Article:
In a recent piece on Starts With a Bang, Ethan Siegel takes up Zeno’s paradox and argues that it takes physics to solve it. Here I will not so much look at Siegel’s piece as take it as an opportunity to look at the absurdity of Zeno’s paradox seriously. Again this will take us to roads metaphilosophical and metalogical. Such is our lot.
Zeno of Elea was a Greek philosopher who argued for a Parmenidean view of reality with a series of paradoxes that aimed to show the impossibility of his opponents’ metaphysical views. Here following Siegel I will only take up one of Zeno’s paradoxes concerning motion – the paradox known as ‘dichotomy’. The idea behind ‘dichotomy’ is simple: in order for a runner, say the mythical Atalanta, to reach her goal, she will first have to reach the half-way point. But, to reach the half-way point, she will have to reach a point half-way between the start and the half-way point i.e. run quarter of the way. Yet, again she must reach the half-way spot to the quarter-of-the-way spot, and so on. Such a division will go on infinitely. Now, if each step along the way takes a finite amount of time (how could it not?) it will take poor Atalanta an infinite time to reach her goal. Moreover, we can make the track she is running arbitrarily short, and still this conclusion will follow. From this we can clearly see that movement is impossible. This is Zeno’s paradox.
A lot of ink has been spilled in attempts to solve this paradox. I think this is a mistake. There is nothing to solve here. After all, experience shows that movement happens. What we have here is a case where a model for movement (‘dichotomy’) is simply inadequate for the job at hand. Why the model fails doesn’t have to concern us. We can simply go our merry way and produce models more adequate for the job, say the kinematics of Galileo – or those of Einstein. We side-step the paradox rather than address it.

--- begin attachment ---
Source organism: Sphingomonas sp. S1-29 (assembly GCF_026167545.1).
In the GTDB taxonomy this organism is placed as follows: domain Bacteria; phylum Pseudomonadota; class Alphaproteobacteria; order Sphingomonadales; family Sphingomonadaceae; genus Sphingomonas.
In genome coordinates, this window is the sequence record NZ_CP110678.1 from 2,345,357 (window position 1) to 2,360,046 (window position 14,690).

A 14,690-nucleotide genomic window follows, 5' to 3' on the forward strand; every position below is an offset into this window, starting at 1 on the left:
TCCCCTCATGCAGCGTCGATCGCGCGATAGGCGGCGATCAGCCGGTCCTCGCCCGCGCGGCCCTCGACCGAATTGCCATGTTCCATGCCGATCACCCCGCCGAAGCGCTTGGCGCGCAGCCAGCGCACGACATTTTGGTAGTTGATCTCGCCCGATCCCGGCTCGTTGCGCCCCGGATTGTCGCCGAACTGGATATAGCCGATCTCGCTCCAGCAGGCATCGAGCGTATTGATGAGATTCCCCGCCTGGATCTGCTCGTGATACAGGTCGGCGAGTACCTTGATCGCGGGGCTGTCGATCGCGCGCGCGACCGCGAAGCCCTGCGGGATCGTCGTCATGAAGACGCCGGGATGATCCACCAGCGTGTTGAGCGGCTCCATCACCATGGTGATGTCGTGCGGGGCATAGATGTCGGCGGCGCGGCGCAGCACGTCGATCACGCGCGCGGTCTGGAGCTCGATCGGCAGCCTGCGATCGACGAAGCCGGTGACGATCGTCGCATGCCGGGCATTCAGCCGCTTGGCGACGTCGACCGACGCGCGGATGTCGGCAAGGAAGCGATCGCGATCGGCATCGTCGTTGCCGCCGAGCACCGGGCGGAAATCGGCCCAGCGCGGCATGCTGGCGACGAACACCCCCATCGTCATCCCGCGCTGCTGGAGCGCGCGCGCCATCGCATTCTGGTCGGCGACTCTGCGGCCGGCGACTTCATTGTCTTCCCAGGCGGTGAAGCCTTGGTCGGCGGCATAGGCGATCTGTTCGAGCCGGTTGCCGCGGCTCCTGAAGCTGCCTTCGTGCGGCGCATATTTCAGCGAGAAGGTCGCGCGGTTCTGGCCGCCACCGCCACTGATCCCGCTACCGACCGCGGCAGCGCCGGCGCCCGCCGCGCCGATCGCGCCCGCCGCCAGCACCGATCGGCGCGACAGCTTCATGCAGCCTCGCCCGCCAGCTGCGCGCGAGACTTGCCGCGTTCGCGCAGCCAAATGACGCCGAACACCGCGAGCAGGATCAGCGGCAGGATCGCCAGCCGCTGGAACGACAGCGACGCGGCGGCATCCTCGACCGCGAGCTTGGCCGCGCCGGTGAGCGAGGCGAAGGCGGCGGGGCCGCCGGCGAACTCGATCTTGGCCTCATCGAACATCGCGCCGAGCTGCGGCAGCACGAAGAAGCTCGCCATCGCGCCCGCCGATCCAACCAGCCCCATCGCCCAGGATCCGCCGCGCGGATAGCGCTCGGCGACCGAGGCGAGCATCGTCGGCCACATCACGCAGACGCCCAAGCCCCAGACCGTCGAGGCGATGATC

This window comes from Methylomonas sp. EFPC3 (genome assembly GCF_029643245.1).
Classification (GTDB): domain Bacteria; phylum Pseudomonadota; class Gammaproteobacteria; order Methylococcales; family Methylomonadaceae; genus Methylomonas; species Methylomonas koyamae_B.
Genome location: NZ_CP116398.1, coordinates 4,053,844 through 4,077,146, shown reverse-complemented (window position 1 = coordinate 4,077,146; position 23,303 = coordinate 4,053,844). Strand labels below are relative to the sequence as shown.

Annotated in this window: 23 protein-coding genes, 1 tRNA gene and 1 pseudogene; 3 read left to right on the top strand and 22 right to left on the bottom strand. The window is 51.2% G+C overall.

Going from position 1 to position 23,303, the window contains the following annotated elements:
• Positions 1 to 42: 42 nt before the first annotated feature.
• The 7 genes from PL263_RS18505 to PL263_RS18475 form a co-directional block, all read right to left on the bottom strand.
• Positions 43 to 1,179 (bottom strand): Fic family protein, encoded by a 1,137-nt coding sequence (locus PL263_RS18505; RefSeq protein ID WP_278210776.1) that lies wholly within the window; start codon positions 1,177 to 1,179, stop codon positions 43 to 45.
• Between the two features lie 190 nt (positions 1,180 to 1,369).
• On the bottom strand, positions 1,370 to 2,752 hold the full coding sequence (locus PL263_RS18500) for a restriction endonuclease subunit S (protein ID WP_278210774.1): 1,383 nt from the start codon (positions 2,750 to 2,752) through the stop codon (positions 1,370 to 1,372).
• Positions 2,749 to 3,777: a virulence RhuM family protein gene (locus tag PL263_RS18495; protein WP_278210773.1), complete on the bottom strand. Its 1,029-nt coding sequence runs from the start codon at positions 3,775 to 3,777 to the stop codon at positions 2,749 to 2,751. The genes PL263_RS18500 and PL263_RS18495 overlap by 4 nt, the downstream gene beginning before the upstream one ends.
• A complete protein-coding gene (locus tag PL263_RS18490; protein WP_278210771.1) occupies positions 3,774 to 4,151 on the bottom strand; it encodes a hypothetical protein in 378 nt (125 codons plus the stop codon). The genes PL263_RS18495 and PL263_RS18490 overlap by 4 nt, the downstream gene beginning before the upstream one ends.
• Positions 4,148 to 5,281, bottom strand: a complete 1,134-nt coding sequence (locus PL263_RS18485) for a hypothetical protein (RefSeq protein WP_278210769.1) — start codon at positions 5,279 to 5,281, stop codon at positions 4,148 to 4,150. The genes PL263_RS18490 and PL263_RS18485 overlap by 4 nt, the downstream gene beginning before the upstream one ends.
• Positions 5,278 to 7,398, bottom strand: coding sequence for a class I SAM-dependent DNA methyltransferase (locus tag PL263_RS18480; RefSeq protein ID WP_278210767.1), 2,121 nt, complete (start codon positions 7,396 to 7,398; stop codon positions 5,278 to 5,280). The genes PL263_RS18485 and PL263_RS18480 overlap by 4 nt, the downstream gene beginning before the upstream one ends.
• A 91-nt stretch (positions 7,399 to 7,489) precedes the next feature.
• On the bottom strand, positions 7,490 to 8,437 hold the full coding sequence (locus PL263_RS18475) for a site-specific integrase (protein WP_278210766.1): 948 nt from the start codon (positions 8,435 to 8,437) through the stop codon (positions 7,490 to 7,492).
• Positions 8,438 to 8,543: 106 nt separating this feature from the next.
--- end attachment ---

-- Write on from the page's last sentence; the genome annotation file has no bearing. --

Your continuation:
Should ‘dichotomy’ be seen as a reductio ad absurdum? It certainly can be thought as such: after all if at least one the premises (or the logic used) is not mistaken, then movement would be impossible. However, on this view any bad model should be taken as a reductio, which I suppose they technically are, but do they warrant such seriousness?
Still, one might argue, the paradox is forced upon us. But how is it so forced? The world does not force it upon us, as the world points the exact other way – movement is after all empirically possible. Perhaps we are then logically forced to accept the paradox. Now problems multiply. Which logic forces it upon us? Can (any) logic force anything upon us? Regarding the first question, if not all of possible logics support ‘dichotomy’, then we can simply choose a logic which does not, and be done with the paradox. Recall that logic is a tool used for a purpose, and as such we should always choose the best logic for the job. If, by some miracle, all possible logics do in fact support ‘dichotomy’ then we are still left with the second question.
So, can logic force a claim about the world upon us? Simply put, no. A central failure of philosophy has been an attitude that takes all kinds of ‘ontological proofs’ and other logical deductions as showing this or that to be true (or false) about the world or its parts. Logic is simply about valid deductions. Logic can tell us things about (suitably formalized) concepts and their relations to each other, but the question of whether such concepts are applicable to anything is not a question of logic. It is an empirical or a pragmatic question. Further, one should recall what the Tortoise told Achilles after their race: declining to use logic is not a logical mistake (Carroll 1985). Compare this to a carpenter deciding to drive nails with a screwdriver instead of a hammer. She is not guilty of using a hammer wrong – after all she is not using a hammer at all. Similarly the Tortoise is not using logic wrong in declining to accept a sound conclusion, he simply declines to use logic.
So finally, Atalanta reaches her goal, and wins the race. To see this, one need not take heed of differential calculus, refined logics or, pace Siegel, physics. One simply needs to remember to use the right tools for the job. If your tools are lacking, find some others. And in cases like ‘dichotomy’ one can simply refrain from modelling and just go with the empirical evidence.
 Studying such a failure might of course help us avoid pitfalls in further attempts at modelling.
 Which may, or may not, be a well-defined set.
Carroll, Lewis (1895): What the Tortoise Said to Achilles. Mind 104 (416): 691–693.